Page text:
Thursday, August 09, 2007

HOW'D THEY DO THAT?

"How in the world do two people write a book together?"

That's one of the questions readers ask us most often. At first we were really surprised by the question—we hadn’t thought about the “how.” Writing in tandem evolved in a completely organic, but equally inexplicable way from our friendship—so it seemed perfectly natural to us.

Although we met in a profession where we should have been rivals (we were both plus-size models) we realized quickly that we had a lot in common, and we cracked each other up. Before we got around to writing Tryin' to sleep in the Bed You made, we cooked up a number of projects together (a fashion newsletter and a short-lived magazine) and discovered that we work seamlessly, almost like we share halves of the same brain! When the magazine folded we knew that we had to keep working together and we went back to something we each fell in love with as children--fiction.


We had both been English majors in college, but more than that, after years of gobbling books like popcorn, we had strong feelings about how to tell a story. We try to put those feelings to work when we write.


Before we begin a book, we get together and talk--something we do endlessly anyway. Our conversations lead to a plot, and characters we know as well as we know each other. And no--our stories are not autobiographical although we use our own emotions and experience to give the characters reactions that feel real.


In order to make the process work we have to be in the same place. That's how the vibe happens! Sometimes we're side by side at the desktop PC, sharing the keyboard depending on who has the hot hand. Other times one is at the laptop and the other at the desk and we're both writing the same section. We come together, read each other's material and weave them together, a sentence or two at a time. We can also write within the same chapter, one going from the beginning to the middle the other from the middle to the end. Then, we exchange sections, add at least two cents to what the other has done, and finally join them! The crazy part is we never know how it will progress each day—we sometimes use all of these methods in a single session. Our aim is one, coherent voice. People are often sure they will be able to detect a change in style, but so far, nobody has, not even our editor.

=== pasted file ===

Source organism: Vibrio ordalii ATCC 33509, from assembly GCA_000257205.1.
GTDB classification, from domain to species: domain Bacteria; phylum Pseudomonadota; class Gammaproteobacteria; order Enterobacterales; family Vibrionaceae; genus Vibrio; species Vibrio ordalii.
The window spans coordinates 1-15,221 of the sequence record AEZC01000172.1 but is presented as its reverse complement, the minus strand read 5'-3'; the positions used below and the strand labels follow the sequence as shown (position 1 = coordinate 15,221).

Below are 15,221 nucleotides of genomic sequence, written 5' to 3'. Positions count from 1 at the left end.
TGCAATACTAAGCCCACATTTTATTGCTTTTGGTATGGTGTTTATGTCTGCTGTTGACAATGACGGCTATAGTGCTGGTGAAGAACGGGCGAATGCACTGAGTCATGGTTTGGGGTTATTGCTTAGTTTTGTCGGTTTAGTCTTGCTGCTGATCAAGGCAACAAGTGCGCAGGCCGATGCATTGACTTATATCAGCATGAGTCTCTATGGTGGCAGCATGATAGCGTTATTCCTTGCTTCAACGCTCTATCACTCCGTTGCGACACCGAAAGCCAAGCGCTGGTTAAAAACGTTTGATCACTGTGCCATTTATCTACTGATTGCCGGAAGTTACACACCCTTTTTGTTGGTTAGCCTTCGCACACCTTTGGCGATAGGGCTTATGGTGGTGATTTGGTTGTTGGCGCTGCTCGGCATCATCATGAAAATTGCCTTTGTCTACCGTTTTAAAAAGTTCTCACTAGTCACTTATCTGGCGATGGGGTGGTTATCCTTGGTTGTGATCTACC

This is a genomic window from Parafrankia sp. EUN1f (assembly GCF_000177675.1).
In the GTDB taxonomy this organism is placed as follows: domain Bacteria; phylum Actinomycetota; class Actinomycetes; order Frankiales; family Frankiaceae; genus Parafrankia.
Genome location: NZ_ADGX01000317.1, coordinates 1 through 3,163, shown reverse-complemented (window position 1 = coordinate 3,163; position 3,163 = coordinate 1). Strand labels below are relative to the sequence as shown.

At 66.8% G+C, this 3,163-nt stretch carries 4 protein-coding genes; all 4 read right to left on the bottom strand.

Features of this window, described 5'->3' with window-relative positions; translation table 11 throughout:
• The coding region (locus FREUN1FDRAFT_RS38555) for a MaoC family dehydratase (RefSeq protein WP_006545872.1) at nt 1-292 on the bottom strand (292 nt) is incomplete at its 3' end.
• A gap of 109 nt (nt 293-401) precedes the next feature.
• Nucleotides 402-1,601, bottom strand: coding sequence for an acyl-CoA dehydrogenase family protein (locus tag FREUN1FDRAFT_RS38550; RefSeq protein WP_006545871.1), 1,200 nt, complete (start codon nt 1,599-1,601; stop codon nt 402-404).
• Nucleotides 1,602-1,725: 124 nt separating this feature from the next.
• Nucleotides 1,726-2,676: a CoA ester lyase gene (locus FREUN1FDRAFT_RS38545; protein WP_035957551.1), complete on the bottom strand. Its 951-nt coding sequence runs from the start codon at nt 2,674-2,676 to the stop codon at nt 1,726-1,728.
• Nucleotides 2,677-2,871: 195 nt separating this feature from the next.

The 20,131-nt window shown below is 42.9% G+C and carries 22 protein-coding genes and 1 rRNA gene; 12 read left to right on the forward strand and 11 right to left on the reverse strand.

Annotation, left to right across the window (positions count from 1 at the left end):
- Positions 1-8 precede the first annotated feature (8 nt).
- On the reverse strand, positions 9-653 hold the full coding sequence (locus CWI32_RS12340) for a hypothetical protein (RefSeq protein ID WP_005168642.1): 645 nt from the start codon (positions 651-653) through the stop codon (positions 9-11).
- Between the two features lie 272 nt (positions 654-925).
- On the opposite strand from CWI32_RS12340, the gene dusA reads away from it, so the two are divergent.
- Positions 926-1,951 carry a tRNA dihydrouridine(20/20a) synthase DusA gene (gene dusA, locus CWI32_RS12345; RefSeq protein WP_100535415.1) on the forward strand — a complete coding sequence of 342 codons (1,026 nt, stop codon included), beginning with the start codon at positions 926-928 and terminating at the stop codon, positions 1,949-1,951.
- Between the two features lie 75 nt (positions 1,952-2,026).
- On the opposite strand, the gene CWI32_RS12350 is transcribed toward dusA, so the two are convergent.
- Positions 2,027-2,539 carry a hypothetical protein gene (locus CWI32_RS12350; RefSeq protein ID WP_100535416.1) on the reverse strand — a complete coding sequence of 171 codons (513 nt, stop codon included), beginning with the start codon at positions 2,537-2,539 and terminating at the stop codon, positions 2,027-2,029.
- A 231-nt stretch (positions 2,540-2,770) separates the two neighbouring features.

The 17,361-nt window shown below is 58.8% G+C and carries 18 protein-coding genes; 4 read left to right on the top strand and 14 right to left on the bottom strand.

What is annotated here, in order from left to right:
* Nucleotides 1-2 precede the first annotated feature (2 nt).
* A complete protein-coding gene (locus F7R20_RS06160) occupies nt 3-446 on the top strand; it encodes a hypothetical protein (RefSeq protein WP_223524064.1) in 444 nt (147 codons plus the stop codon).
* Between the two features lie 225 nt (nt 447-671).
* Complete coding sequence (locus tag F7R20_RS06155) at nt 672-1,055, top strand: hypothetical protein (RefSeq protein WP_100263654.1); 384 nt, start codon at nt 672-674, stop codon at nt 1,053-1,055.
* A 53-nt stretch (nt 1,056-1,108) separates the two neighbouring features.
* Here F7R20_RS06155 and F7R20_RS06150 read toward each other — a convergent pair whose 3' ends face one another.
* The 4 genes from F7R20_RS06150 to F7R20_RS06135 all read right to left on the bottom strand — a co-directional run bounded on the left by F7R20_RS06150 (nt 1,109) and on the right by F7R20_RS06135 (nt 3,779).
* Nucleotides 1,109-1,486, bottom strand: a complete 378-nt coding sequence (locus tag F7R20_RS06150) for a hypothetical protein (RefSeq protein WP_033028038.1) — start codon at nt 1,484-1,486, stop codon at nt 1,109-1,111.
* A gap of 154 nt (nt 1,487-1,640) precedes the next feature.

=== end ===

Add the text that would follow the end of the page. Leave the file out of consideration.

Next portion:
Both our personal friendship and our professional relationship hinge on caring, trust and respect. When we write, our egos are checked at the door. It's not about us, it's about the story. And based on the many thousand letters and emails we receive from readers, we know how strongly they relate to the struggles, life lessons and thick-and-thin relationships we give our characters. We know that each of us could write on her own, but it's a special gift to be able to do it together. Besides, it's a lot of fun. We look forward to tag team storytelling for a long time.

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posted by DeBerry and Grant at 10:26 AM

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